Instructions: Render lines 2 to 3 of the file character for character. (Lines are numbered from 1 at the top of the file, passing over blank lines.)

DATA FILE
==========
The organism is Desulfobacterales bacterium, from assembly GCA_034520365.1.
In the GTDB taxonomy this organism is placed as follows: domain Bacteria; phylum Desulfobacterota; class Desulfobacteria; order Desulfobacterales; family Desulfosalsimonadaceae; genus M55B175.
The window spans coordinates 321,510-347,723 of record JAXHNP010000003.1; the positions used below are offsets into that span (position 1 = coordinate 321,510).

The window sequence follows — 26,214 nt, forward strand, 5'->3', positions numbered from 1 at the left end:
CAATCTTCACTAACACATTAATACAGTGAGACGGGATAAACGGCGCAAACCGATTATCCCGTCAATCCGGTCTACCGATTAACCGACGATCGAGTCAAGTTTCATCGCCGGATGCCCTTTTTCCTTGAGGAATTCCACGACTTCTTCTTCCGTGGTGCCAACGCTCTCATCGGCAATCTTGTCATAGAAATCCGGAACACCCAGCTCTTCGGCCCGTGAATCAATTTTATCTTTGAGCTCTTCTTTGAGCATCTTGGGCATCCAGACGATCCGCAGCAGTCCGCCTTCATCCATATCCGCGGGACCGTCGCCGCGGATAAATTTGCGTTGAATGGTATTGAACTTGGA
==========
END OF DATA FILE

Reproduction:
In the GTDB taxonomy this organism is placed as follows: domain Bacteria; phylum Desulfobacterota; class Desulfobacteria; order Desulfobacterales; family Desulfosalsimonadaceae; genus M55B175.
The window spans coordinates 321,510-347,723 of record JAXHNP010000003.1; the positions used below are offsets into that span (position 1 = coordinate 321,510).